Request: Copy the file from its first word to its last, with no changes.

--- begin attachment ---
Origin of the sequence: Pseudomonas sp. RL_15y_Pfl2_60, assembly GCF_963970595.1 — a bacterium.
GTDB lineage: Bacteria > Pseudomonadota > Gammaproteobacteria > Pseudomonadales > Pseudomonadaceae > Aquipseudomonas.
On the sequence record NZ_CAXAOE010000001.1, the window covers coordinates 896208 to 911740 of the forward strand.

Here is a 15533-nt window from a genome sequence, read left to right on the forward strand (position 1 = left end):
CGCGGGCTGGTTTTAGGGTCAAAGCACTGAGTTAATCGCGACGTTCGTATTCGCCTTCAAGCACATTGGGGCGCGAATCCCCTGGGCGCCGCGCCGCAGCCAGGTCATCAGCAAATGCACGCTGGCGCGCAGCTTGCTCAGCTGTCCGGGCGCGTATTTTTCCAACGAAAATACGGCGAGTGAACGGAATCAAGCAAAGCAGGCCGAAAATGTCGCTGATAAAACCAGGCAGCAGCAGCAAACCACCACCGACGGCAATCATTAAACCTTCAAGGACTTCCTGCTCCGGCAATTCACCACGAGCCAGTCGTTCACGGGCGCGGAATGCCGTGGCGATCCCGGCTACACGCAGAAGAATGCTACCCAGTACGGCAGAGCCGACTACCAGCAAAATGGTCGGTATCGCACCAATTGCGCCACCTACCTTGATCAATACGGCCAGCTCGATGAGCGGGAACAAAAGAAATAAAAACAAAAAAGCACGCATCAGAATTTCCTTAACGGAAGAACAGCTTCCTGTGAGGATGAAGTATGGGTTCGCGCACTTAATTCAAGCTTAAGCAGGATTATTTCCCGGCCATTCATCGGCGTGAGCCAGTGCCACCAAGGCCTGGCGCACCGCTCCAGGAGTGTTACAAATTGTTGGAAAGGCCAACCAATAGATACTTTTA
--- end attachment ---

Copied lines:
Origin of the sequence: Pseudomonas sp. RL_15y_Pfl2_60, assembly GCF_963970595.1 — a bacterium.
GTDB lineage: Bacteria > Pseudomonadota > Gammaproteobacteria > Pseudomonadales > Pseudomonadaceae > Aquipseudomonas.
On the sequence record NZ_CAXAOE010000001.1, the window covers coordinates 896208 to 911740 of the forward strand.

Here is a 15533-nt window from a genome sequence, read left to right on the forward strand (position 1 = left end):
CGCGGGCTGGTTTTAGGGTCAAAGCACTGAGTTAATCGCGACGTTCGTATTCGCCTTCAAGCACATTGGGGCGCGAATCCCCTGGGCGCCGCGCCGCAGCCAGGTCATCAGCAAATGCACGCTGGCGCGCAGCTTGCTCAGCTGTCCGGGCGCGTATTTTTCCAACGAAAATACGGCGAGTGAACGGAATCAAGCAAAGCAGGCCGAAAATGTCGCTGATAAAACCAGGCAGCAGCAGCAAACCACCACCGACGGCAATCATTAAACCTTCAAGGACTTCCTGCTCCGGCAATTCACCACGAGCCAGTCGTTCACGGGCGCGGAATGCCGTGGCGATCCCGGCTACACGCAGAAGAATGCTACCCAGTACGGCAGAGCCGACTACCAGCAAAATGGTCGGTATCGCACCAATTGCGCCACCTACCTTGATCAATACGGCCAGCTCGATGAGCGGGAACAAAAGAAATAAAAACAAAAAAGCACGCATCAGAATTTCCTTAACGGAAGAACAGCTTCCTGTGAGGATGAAGTATGGGTTCGCGCACTTAATTCAAGCTTAAGCAGGATTATTTCCCGGCCATTCATCGGCGTGAGCCAGTGCCACCAAGGCCTGGCGCACCGCTCCAGGAGTGTTACAAATTGTTGGAAAGGCCAACCAATAGATACTTTTA